Updated: May 11, 2021
As we all strive to keep ourselves, families, coworkers, neighbors and communities safe during the COVID-19 pandemic era, hand sanitizer is standard, necessary equipment to help us thwart off infectious bacteria, germs and pathogens. You simply can’t safely leave your home without it.
When soap and water are not available, there’s no better option to keep our hands clean than hand sanitizer. The most trusted hand sanitizer ingredient proven extensively to eradicate germs on hands is alcohol. But as the formula for creating the most effective hand sanitizers and consumers’ preferences continue to evolve, many hand sanitizer companies are developing non-drying, alcohol-free sanitizers. These alcohol-free sanitizers contain antimicrobials that offer long-lasting germ protection without drying hands. But the question some skeptical scientists have for alcohol-free hand sanitizers is: Do they work as well in the real, germ-plagued, coronavirus-filled world as they do in the lab?
There are compelling cases for both alcohol-based and alcohol-free hand sanitizers. For most folks, the compelling reasoning for their choice of hand sanitizer is what feels best on their skin. Before we break down the strengths and weaknesses of both types of hand sanitizer, let’s be clear: Both alcohol-based and non-alcohol hand sanitizers eradicate sickly germs and pathogens and both styles of sanitizers effectively kill the COVID-19 virus.
The Case for Alcohol-Based Sanitizers:
- They’re nearly as 100 percent reliable as the sun rising in the morning. Alcohol-based hand sanitizers, like Avant’s Original Instant Hand Sanitizer, wipe out 99.9 percent of most common germs in as little as 15 seconds, compared to the 30-60 seconds non-alcohol products can require. Powered by 60% grain-based ethanol, a renewable natural resource, Avant’s Original Instant Hand Sanitizer leaves hands feeling clean and refreshed without the strong smell of perfume or alcohol.
- Furthermore, the U.S. Centers for Disease Control & Prevention calls them a more assured germ killer. Per the CDC, many studies have found that sanitizers with an alcohol concentration between 60-95 percent are more effective in killing germs than those with a lower alcohol concentration or non-alcohol-based sanitizers. Plus, there is much published research showing the real-world benefits of alcohol-based sanitizers and its use reducing illnesses and infections among students.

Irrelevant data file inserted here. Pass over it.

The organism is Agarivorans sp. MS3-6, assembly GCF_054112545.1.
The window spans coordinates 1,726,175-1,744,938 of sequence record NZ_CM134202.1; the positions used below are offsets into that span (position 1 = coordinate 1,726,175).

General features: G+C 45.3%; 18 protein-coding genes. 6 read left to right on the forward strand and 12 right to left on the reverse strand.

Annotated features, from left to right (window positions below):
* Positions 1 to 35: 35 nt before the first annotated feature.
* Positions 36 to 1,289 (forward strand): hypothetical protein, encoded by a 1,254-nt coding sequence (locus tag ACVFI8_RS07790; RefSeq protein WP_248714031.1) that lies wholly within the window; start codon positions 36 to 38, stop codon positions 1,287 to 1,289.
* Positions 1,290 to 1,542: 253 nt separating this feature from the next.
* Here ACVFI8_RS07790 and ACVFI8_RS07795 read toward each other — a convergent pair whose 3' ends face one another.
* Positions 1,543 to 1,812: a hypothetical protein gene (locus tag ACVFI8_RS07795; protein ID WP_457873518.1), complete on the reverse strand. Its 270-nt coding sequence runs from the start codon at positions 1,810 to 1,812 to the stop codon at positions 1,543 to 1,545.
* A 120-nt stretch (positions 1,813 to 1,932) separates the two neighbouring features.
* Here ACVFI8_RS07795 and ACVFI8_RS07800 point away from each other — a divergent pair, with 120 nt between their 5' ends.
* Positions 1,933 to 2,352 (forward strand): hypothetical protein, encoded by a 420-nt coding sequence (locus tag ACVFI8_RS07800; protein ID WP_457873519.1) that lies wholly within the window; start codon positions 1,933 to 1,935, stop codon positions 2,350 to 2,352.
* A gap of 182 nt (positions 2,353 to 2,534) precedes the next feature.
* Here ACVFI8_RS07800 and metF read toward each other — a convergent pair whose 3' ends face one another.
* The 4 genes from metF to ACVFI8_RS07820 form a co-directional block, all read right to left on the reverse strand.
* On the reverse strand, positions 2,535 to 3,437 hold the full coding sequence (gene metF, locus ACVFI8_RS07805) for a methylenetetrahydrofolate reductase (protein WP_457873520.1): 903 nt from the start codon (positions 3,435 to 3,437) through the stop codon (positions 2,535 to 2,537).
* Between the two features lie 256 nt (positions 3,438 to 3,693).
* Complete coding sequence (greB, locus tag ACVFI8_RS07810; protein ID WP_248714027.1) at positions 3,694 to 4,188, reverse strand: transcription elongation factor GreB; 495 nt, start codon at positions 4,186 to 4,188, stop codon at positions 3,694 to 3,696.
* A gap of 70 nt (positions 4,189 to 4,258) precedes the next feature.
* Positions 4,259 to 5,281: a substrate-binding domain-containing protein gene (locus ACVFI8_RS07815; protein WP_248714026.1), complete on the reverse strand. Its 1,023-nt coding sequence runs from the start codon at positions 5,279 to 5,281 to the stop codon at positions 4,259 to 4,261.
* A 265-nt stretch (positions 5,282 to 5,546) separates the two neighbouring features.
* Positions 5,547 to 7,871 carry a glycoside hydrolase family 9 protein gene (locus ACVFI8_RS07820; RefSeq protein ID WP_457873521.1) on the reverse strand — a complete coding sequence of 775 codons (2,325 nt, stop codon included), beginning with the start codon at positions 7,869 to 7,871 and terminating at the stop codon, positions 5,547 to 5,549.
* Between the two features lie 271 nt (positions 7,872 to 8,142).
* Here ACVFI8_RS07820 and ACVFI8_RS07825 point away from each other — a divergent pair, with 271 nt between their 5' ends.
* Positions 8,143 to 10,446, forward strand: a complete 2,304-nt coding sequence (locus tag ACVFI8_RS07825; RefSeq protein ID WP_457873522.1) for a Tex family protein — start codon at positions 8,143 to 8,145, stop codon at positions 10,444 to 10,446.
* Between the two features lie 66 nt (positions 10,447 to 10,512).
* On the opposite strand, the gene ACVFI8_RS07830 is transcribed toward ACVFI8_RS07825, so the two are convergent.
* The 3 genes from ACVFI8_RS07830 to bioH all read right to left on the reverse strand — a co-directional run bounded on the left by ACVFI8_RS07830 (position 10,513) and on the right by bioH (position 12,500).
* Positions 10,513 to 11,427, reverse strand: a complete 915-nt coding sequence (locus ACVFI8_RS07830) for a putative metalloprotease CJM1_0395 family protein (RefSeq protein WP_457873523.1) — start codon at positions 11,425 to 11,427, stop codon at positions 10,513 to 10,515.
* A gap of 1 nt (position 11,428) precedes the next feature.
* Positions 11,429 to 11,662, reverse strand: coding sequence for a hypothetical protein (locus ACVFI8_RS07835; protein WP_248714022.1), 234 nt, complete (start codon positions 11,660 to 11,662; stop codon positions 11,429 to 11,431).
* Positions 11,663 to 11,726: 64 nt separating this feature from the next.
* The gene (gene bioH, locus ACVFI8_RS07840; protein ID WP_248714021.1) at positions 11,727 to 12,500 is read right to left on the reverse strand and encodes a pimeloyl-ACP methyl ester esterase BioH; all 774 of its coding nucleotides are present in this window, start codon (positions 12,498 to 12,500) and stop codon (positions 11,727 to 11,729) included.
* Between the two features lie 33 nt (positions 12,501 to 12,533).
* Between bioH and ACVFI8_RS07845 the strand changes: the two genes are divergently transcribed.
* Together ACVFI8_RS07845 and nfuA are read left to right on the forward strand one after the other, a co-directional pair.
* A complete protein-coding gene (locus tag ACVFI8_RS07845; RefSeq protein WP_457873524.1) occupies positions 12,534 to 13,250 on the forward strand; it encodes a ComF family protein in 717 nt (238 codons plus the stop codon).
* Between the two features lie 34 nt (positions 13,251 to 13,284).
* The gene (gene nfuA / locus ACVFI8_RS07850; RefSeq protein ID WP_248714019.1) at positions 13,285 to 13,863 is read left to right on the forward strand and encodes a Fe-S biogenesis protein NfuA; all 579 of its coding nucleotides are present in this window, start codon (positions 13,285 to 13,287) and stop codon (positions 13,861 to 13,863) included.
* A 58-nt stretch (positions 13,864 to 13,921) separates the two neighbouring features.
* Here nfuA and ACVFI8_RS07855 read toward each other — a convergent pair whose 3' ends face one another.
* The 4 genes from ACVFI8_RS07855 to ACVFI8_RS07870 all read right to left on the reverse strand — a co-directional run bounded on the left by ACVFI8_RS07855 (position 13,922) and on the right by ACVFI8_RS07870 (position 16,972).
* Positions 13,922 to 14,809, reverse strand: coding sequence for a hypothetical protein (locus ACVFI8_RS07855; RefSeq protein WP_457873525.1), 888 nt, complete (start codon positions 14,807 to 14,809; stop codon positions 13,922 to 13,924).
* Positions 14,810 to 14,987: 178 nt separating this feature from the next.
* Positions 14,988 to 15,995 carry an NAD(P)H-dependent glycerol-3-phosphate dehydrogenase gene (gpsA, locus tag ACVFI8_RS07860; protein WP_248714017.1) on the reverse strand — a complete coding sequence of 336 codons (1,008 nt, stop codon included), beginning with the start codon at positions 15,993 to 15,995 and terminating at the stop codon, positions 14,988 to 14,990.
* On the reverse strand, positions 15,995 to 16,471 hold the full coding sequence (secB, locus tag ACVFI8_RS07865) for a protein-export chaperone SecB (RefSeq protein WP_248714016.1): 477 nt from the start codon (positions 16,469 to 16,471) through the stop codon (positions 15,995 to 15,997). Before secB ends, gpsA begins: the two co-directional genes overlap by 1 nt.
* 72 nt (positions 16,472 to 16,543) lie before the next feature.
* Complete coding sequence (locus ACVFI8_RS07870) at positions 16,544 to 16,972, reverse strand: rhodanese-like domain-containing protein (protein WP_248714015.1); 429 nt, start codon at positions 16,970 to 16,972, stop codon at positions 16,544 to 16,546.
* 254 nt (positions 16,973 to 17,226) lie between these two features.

- The CDC reports alcohol-free hand sanitizers may not work equally well for all classes of germs.
- With a credible and comprehensive scientific body of evidence, there’s no question about their effectiveness. The chief problem in assessing the effectiveness of alcohol-free sanitizers, Hand Hygiene reports, is the lack of a standardized ingredient list. Alcohol-free sanitizers have undergone far less testing than alcohol-based sanitizers as a germ-killing agent.
The Case for Alcohol-free Hand Sanitizers:
- They don’t dry out hands, a fact that makes them very popular among nurses. Alcohol-free hand sanitizers don’t strip away oils in our skin that retain moisture.
According to the Wall Street Journal, the website Safe Hands conducted a study at California State University in Fresno where 20 volunteers used an alcohol-free hand sanitizer 10 times over several hours and experienced no redness or visual signs of irritation on their hands.
- Benzalkonium chloride (BZK), a popular ingredient in alcohol-free sanitizers like Avant’s Alcohol-Free Foaming Instant Hand Sanitizer, is a recognized antiseptic and known bacteria killer. The website SafeHands LLC of Boca Raton, Fla., calls benzalkonium chloride “tough on germs and safe for skin.”
- They are proven COVID-19 killers. A 2021 Bingham Young Study treated several samples of COVID-19 with benzalkonium chloride and ammonium compounds. In most cases, the compounds killed at least 99.9% of the virus within 15 seconds.
- They are fragrance-free, making them a preferable option for users who don’t want the odor of hand sanitizer on their hands.
- Possibly longer protection against germs: Some brands boast of up to six hours of defense against bacteria and germs after application. Zylast, a Lake Forest, Calif.-based company, uses BZK in its products and states on its website the ingredient reduces bacteria on hands for up to six hours.
- In worst case scenarios, they are not as harmful if accidentally ingested.
- Strong cost control, especially for consumers buying in bulk like schools and doctor’s offices.
Alcohol-free foam hand sanitizers are less expensive than alcohol-based sanitizers. Although a gallon of each may cost the same, users typically will get 2,000-3,000 more applications out of foaming hand sanitizers because the dispensing mechanism adds air to the solution during application, making the product go much further before running out.
The Bottom Line
The effectiveness of alcohol-free hand sanitizers is much less scientifically proven than alcohol-based sanitizers, but both are elite germ killers and rapidly inactivate SARS-Co-V-2. Consider both options trusted allies for our hands and our health in the must-win fight against the most dangerous public health threat of our lifetime. Whatever your preference, don’t ever leave home without hand sanitizer.